See Isaiah 12:1; and Book of Mormon, 1830 ed., 99 [2 Nephi 22:1].  


wherefore let those whom I have spoken that should take their Journey in haste again I say unto you let them take their Journey in haste & it mattereth not unto me after a little if it so be that they fill their mission whether they go by water or by land let this be as it is made known unto them according to their Judgement20

A 1 August revelation instructed the elders to “do many things of their own free will.” (Revelation, 1 Aug. 1831 [D&C 58:27].)  


& now concerning my servents Sidney Rigdon

19 Feb. 1793–14 July 1876. Tanner, farmer, minister. Born at St. Clair, Allegheny Co., Pennsylvania. Son of William Rigdon and Nancy Gallaher. Joined United Baptists, ca. 1818. Preached at Warren, Trumbull Co., Ohio, and vicinity, 1819–1821. Married Phebe...

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Joseph & Oliver Cowdery

3 Oct. 1806–3 Mar. 1850. Clerk, teacher, justice of the peace, lawyer, newspaper editor. Born at Wells, Rutland Co., Vermont. Son of William Cowdery and Rebecca Fuller. Raised Congregationalist. Moved to western New York and clerked at a store, ca. 1825–1828...

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let them come not again upon the waters save it be upon the canal while Journeying unto their homes21

When JS traveled to Missouri, he took the Ohio and Erie Canal as far as Newark, Ohio, and then traveled west to Dayton, where he took the Miami Canal south to Cincinnati. Although the Ohio and Erie Canal, which was intended to connect Lake Erie with the Ohio River, extended as far south as Chillicothe, Ohio. But the stretch from Chillicothe to the Ohio River at Portsmouth was still under construction, making it necessary to cross by land to Dayton to reach the Miami Canal. On their return journey to Kirtland, JS, Rigdon, and Cowdery did not use the canal system. (William W. Phelps, “Extract of a Letter from the Late Editor,” Ontario Phoenix [Canandaigua, NY], 7 Sept. 1831, [2]; 1833 Ohio Gazetteer, xxviii–xxix; Woods, Ohio’s Grand Canal, 18–19; see also JS History, vol. A-1, 146.)  


or in other words they shall not come upon upon the waters to Journey save upon the canal Behold I the Lord have appointed a way for the Journeying of my saints [p. 102]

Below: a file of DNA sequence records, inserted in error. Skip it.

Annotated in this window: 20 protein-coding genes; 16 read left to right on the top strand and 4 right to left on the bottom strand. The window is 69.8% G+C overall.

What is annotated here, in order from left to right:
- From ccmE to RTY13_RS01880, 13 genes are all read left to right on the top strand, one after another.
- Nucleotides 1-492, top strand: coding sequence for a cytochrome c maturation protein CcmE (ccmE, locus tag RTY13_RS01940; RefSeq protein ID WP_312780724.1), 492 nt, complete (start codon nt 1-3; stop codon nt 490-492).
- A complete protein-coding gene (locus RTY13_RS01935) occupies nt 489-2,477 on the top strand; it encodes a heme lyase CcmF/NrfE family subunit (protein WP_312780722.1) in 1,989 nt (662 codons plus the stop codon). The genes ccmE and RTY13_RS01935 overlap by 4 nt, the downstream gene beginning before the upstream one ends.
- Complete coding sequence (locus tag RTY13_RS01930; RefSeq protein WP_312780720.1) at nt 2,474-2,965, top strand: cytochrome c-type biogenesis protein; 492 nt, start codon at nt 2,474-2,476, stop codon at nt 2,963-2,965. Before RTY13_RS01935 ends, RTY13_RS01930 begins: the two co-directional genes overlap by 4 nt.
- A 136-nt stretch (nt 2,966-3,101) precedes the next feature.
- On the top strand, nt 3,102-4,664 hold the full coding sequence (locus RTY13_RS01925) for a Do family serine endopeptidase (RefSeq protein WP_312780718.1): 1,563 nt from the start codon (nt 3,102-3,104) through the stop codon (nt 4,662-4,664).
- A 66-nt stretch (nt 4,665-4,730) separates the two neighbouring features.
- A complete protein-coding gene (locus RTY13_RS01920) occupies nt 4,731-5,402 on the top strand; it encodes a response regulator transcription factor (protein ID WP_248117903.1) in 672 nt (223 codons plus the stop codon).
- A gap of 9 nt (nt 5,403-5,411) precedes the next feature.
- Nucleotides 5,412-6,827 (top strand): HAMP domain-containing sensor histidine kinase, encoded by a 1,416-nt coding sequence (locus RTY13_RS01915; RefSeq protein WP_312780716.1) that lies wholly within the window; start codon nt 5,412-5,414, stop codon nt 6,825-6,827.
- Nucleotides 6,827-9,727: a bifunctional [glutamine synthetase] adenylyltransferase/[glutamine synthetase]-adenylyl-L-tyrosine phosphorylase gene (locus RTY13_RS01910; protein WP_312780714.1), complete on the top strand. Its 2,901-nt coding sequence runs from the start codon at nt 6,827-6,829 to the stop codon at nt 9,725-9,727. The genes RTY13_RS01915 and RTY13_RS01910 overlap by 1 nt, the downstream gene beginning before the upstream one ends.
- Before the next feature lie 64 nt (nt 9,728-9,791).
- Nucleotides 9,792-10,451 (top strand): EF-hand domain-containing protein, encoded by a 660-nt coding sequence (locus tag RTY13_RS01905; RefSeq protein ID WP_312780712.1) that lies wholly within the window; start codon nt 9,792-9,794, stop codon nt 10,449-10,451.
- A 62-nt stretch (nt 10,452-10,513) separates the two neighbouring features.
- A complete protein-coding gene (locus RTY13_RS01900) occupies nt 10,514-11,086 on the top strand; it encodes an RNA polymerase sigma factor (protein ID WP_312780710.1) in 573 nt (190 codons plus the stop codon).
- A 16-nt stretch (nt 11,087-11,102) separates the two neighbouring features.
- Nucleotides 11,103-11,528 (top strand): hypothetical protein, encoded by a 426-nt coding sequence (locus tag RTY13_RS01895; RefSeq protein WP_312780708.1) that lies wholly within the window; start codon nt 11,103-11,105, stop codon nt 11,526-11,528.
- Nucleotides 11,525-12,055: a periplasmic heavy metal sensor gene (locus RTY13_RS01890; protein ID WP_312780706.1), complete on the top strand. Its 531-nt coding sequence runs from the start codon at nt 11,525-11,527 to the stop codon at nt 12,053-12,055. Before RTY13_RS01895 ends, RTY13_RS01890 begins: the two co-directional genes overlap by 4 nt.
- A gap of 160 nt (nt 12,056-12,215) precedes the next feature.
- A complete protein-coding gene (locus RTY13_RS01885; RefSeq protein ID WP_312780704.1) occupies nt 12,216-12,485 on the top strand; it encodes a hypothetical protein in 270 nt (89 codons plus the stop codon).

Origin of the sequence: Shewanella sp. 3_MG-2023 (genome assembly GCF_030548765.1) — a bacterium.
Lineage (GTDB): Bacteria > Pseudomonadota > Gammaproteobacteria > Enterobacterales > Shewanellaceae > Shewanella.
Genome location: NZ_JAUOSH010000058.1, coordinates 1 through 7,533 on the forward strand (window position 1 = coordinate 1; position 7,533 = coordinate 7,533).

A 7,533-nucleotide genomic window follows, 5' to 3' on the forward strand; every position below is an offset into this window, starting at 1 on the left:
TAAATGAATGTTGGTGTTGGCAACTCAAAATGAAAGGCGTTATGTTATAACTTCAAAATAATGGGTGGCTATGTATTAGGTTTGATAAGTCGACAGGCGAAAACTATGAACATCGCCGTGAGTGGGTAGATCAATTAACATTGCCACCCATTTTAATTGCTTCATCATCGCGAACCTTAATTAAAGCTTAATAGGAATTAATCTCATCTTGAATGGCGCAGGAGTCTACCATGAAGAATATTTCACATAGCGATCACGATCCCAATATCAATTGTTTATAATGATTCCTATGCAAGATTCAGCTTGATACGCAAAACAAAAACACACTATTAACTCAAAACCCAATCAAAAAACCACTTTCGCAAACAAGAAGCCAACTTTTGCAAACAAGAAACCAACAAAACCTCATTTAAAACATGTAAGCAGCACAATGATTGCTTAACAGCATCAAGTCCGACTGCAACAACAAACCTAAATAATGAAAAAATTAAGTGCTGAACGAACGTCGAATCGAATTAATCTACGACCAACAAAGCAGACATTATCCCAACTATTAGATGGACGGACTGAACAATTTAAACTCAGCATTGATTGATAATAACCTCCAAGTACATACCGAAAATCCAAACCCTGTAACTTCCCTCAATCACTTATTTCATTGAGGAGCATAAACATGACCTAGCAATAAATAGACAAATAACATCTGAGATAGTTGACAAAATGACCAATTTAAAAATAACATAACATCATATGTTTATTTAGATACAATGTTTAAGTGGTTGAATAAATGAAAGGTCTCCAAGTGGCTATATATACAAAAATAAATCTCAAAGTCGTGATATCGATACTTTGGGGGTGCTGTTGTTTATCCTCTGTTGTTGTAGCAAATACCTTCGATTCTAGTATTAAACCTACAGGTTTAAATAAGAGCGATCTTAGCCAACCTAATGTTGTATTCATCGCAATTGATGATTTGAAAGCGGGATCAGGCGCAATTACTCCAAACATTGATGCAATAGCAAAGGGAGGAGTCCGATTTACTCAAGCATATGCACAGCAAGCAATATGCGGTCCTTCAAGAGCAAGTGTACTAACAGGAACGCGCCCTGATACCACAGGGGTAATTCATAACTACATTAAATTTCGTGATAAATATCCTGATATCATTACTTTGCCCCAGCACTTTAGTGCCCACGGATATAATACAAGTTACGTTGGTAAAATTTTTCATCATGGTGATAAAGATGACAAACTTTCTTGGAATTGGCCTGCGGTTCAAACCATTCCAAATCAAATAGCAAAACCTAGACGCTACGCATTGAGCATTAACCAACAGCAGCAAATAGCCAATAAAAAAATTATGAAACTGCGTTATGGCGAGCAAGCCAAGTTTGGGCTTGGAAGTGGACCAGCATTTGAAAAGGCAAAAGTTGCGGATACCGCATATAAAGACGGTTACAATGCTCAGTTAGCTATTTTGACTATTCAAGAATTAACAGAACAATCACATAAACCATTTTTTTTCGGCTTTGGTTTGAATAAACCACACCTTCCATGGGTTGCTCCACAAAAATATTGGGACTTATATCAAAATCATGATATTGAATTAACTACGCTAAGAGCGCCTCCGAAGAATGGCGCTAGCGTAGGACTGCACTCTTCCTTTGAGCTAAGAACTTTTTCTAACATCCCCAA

Behooveth me that ye should part wherefore let them my servent  Sidney [Gilbert]

28 Dec. 1789–29 June 1834. Merchant. Born at New Haven, New Haven Co., Connecticut. Son of Eli Gilbert and Lydia Hemingway. Moved to Huntington, Fairfield Co., Connecticut; to Monroe, Monroe Co., Michigan Territory, by Sept. 1818; to Painesville, Geauga Co...

View Full Bio
& William

17 Feb. 1792–7 Mar. 1872. Writer, teacher, printer, newspaper editor, publisher, postmaster, lawyer. Born at Hanover, Morris Co., New Jersey. Son of Enon Phelps and Mehitabel Goldsmith. Moved to Homer, Cortland Co., New York, 1800. Married Sally Waterman,...

View Full Bio
take their former company11

Gilbert and Phelps traveled from Kirtland, Ohio, to Missouri in the same group. (JS History, vol. A-1, 126.)  


& let them  take their Journey in haste that they may fill their mission12

For Gilbert and Phelps, this was a reversal of instructions in an 8 August 1831 revelation. That revelation directed the company returning to Ohio to go “speedily” to St. Louis, Missouri, after which JS, Sidney Rigdon, and Oliver Cowdery were to travel to Cincinnati and the “residue” of the company were to preach, “not in haste.” (Revelation, 8 Aug. 1831 [D&C 60:5–8].)  


 & through faith they shall overcome & in as much as they are  faithfull they shall be preserved13

See Book of Mormon, 1830 ed., 345 [Alma 44:4].  


& I the Lord will be with  them & let the residue take that which is needfull for  clothing let my servent sidney [Gilbert]

28 Dec. 1789–29 June 1834. Merchant. Born at New Haven, New Haven Co., Connecticut. Son of Eli Gilbert and Lydia Hemingway. Moved to Huntington, Fairfield Co., Connecticut; to Monroe, Monroe Co., Michigan Territory, by Sept. 1818; to Painesville, Geauga Co...

View Full Bio
take that which is not needfull  with them him as you shall agree & now behold for your good  I give unto you a commandment

Generally, a divine mandate that church members were expected to obey; more specifically, a text dictated by JS in the first-person voice of Deity that served to communicate knowledge and instruction to JS and his followers. Occasionally, other inspired texts...

View Glossary
concerning these things & I  the Lord will reason with you as with men in days of old14

A May 1831 revelation stated that “when a man reasoneth he under[stand]eth of man because he reasoneth as a man even so will I the Lord reason with you that you may understand.” (Revelation, 9 May 1831 [D&C 50:12].)  


 Behold I the Lord in the begining belessed the waters but in  the last days by the mouth of my servent John I cursed  the waters15

According to the creation account in Genesis, when God separated the land from the water, he called both good. The Bible does not contain an explicit reference to John (presumably John the Revelator) cursing the waters, but John’s vision of the last days included a burning mountain and a great star falling into the waters, causing death and destruction and making the waters “bitter.” (Genesis 1:9–10; Revelation 8:8–11.)